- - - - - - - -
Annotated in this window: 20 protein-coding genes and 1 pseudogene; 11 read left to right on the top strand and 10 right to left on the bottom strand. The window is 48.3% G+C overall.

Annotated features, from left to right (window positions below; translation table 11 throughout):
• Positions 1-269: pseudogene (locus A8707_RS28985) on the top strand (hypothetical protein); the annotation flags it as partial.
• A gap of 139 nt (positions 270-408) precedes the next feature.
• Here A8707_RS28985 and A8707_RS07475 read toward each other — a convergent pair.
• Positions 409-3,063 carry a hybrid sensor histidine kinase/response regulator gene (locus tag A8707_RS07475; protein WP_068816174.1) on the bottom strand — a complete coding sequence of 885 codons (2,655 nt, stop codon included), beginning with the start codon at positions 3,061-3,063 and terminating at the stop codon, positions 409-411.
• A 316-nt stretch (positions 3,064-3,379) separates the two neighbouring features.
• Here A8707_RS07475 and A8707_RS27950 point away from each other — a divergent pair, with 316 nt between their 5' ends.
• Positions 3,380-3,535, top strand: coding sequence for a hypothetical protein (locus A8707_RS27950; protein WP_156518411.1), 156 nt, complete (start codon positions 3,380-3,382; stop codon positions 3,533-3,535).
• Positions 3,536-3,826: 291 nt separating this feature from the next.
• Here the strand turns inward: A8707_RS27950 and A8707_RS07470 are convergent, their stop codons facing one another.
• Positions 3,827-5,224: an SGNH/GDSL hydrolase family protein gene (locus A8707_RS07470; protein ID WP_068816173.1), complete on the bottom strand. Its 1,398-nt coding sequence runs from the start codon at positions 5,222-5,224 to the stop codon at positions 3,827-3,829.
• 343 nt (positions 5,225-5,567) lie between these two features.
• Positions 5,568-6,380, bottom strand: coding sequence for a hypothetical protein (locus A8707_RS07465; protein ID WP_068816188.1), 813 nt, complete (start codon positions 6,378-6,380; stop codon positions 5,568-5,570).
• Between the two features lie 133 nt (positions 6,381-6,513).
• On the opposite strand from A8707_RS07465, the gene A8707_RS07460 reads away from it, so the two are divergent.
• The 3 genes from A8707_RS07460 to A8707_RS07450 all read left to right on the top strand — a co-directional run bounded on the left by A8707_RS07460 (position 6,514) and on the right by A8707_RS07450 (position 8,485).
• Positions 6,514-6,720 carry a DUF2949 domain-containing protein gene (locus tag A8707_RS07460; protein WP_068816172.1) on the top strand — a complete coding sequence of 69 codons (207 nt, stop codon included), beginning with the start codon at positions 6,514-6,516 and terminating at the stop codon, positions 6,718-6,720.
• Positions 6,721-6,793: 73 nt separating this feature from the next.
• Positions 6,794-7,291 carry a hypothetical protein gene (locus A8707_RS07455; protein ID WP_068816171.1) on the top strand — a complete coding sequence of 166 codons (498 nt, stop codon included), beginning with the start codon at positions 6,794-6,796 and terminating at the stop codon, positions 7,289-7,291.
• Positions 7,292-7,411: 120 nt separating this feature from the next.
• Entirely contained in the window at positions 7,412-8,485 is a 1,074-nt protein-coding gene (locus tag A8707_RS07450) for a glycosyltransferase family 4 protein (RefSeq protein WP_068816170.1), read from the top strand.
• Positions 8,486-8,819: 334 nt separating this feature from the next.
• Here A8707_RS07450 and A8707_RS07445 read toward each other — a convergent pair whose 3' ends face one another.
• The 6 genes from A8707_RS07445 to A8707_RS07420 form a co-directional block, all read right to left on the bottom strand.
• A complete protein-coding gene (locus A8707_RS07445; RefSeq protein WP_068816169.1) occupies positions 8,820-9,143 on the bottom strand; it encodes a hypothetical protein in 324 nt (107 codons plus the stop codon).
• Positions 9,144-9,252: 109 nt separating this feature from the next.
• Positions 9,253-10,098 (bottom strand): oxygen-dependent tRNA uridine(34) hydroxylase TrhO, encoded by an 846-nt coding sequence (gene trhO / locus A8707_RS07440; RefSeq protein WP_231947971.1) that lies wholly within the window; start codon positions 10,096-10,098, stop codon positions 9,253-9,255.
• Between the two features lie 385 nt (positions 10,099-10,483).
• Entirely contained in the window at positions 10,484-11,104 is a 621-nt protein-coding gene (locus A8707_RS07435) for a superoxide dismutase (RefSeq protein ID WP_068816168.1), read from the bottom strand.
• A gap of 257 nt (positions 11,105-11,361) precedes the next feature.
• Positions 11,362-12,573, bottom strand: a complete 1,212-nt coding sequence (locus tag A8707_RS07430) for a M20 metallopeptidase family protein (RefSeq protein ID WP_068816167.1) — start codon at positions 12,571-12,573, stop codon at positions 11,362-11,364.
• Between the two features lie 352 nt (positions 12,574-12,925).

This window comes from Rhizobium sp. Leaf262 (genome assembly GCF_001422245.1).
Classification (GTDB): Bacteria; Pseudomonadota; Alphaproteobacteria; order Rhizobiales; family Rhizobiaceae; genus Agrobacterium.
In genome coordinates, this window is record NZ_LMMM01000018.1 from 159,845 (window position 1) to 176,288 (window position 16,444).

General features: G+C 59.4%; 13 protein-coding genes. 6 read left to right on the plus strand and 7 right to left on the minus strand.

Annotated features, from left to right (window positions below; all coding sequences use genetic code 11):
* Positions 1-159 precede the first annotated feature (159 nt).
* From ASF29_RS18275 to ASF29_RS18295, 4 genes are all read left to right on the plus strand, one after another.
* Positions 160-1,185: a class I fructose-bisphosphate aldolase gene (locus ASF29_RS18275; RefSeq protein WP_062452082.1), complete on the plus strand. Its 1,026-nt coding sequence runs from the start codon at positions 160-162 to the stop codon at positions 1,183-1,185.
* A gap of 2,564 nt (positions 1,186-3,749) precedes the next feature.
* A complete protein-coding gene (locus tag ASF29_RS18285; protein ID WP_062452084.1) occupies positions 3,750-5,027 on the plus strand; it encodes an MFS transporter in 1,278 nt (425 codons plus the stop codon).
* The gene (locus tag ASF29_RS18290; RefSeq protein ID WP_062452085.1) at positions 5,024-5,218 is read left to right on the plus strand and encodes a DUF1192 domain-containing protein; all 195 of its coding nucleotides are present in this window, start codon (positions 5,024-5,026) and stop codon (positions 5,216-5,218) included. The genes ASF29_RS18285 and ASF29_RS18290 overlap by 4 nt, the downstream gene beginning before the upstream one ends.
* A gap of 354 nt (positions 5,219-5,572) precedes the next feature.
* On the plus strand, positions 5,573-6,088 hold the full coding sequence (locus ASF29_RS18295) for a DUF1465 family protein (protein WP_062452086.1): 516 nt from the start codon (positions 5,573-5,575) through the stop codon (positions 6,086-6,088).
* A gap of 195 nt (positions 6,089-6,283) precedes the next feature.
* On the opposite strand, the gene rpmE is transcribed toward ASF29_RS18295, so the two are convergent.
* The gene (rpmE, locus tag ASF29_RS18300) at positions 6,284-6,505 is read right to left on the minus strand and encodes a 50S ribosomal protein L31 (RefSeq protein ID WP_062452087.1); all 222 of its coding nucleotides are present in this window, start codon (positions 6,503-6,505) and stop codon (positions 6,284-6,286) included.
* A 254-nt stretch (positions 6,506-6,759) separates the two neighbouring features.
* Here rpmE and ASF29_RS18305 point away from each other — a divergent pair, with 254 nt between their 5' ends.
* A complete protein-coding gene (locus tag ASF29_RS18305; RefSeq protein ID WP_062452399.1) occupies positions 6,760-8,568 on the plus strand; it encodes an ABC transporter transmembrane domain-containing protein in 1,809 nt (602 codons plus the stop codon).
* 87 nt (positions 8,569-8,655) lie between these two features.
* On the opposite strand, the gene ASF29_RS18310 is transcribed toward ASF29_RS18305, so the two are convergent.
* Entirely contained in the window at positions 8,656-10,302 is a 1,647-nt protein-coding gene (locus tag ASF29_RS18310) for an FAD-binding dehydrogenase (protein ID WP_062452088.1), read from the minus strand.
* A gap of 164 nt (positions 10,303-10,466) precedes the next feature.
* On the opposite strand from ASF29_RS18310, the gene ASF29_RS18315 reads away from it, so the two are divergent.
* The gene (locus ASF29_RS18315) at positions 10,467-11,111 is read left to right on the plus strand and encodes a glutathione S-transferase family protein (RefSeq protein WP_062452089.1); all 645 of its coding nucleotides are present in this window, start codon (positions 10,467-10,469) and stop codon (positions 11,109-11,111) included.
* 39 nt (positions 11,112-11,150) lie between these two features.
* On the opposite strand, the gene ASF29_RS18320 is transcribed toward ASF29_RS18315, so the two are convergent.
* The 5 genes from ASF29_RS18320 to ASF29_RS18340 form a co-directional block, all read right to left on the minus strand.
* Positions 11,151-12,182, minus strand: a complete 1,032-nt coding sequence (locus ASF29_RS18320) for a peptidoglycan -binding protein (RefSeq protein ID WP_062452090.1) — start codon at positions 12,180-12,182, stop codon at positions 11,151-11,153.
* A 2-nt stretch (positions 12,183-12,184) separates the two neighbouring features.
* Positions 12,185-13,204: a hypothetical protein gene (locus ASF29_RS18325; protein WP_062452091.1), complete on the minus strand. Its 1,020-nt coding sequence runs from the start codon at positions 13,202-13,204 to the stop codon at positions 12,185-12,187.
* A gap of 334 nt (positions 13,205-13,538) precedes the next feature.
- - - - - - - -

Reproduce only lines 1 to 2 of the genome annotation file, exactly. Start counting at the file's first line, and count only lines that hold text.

Annotated in this window: 20 protein-coding genes and 1 pseudogene; 11 read left to right on the top strand and 10 right to left on the bottom strand. The window is 48.3% G+C overall.

Annotated features, from left to right (window positions below; translation table 11 throughout):